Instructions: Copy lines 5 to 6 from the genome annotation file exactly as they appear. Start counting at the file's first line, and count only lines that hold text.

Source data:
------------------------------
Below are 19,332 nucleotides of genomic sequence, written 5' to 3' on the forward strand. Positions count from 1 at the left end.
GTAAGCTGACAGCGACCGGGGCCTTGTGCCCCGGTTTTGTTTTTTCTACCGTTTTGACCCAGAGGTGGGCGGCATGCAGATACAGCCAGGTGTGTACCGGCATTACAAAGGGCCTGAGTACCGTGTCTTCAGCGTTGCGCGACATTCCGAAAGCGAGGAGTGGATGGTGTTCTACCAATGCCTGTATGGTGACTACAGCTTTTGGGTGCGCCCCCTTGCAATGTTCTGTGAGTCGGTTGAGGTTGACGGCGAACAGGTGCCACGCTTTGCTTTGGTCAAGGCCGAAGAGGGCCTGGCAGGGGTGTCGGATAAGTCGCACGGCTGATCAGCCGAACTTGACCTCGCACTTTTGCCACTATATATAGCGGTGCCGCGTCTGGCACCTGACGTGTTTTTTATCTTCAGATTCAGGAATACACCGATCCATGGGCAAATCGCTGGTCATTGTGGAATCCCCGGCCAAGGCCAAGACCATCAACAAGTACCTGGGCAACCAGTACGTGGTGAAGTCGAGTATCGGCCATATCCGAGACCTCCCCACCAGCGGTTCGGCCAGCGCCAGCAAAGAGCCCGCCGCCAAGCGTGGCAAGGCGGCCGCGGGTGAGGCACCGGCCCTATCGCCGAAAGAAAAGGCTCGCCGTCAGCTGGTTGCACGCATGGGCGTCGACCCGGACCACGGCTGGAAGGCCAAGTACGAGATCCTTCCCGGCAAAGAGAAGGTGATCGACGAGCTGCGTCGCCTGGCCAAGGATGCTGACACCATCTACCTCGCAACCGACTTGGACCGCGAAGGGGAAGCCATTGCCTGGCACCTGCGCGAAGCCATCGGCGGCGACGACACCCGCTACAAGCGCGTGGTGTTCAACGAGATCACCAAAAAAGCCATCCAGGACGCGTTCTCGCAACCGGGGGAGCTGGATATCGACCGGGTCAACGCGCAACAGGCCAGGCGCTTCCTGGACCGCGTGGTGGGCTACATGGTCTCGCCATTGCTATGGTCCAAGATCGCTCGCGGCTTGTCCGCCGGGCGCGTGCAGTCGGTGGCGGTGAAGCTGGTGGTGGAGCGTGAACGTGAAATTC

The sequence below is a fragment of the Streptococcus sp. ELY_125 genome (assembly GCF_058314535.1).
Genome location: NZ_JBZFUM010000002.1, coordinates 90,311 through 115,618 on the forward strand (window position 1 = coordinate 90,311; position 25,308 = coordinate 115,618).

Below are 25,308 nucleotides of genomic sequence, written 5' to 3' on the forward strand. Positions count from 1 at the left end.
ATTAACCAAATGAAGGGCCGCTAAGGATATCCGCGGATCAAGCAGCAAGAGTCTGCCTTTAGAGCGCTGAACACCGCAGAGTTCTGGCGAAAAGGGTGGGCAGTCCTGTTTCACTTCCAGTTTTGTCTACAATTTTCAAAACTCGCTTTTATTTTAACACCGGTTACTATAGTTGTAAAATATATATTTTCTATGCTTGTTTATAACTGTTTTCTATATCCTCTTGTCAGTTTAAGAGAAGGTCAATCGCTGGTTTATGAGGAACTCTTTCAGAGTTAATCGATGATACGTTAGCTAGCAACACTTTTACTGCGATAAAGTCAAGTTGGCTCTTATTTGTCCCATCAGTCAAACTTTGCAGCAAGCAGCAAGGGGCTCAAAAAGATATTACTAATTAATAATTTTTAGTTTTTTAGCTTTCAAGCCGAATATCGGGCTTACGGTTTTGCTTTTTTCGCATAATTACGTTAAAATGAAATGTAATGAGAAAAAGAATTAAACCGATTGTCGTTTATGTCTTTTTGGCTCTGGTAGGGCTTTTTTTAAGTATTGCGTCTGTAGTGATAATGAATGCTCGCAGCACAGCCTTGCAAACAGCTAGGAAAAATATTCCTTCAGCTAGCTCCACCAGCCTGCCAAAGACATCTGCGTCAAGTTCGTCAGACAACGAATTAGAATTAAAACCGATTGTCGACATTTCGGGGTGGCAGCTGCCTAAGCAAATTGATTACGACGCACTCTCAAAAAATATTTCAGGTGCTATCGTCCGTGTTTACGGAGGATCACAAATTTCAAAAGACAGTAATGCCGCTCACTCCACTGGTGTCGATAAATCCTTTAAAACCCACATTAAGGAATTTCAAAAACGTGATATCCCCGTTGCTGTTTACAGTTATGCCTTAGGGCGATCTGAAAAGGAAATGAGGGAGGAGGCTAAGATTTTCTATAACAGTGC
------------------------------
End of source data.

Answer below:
Below are 25,308 nucleotides of genomic sequence, written 5' to 3' on the forward strand. Positions count from 1 at the left end.
ATTAACCAAATGAAGGGCCGCTAAGGATATCCGCGGATCAAGCAGCAAGAGTCTGCCTTTAGAGCGCTGAACACCGCAGAGTTCTGGCGAAAAGGGTGGGCAGTCCTGTTTCACTTCCAGTTTTGTCTACAATTTTCAAAACTCGCTTTTATTTTAACACCGGTTACTATAGTTGTAAAATATATATTTTCTATGCTTGTTTATAACTGTTTTCTATATCCTCTTGTCAGTTTAAGAGAAGGTCAATCGCTGGTTTATGAGGAACTCTTTCAGAGTTAATCGATGATACGTTAGCTAGCAACACTTTTACTGCGATAAAGTCAAGTTGGCTCTTATTTGTCCCATCAGTCAAACTTTGCAGCAAGCAGCAAGGGGCTCAAAAAGATATTACTAATTAATAATTTTTAGTTTTTTAGCTTTCAAGCCGAATATCGGGCTTACGGTTTTGCTTTTTTCGCATAATTACGTTAAAATGAAATGTAATGAGAAAAAGAATTAAACCGATTGTCGTTTATGTCTTTTTGGCTCTGGTAGGGCTTTTTTTAAGTATTGCGTCTGTAGTGATAATGAATGCTCGCAGCACAGCCTTGCAAACAGCTAGGAAAAATATTCCTTCAGCTAGCTCCACCAGCCTGCCAAAGACATCTGCGTCAAGTTCGTCAGACAACGAATTAGAATTAAAACCGATTGTCGACATTTCGGGGTGGCAGCTGCCTAAGCAAATTGATTACGACGCACTCTCAAAAAATATTTCAGGTGCTATCGTCCGTGTTTACGGAGGATCACAAATTTCAAAAGACAGTAATGCCGCTCACTCCACTGGTGTCGATAAATCCTTTAAAACCCACATTAAGGAATTTCAAAAACGTGATATCCCCGTTGCTGTTTACAGTTATGCCTTAGGGCGATCTGAAAAGGAAATGAGGGAGGAGGCTAAGATTTTCTATAACAGTGC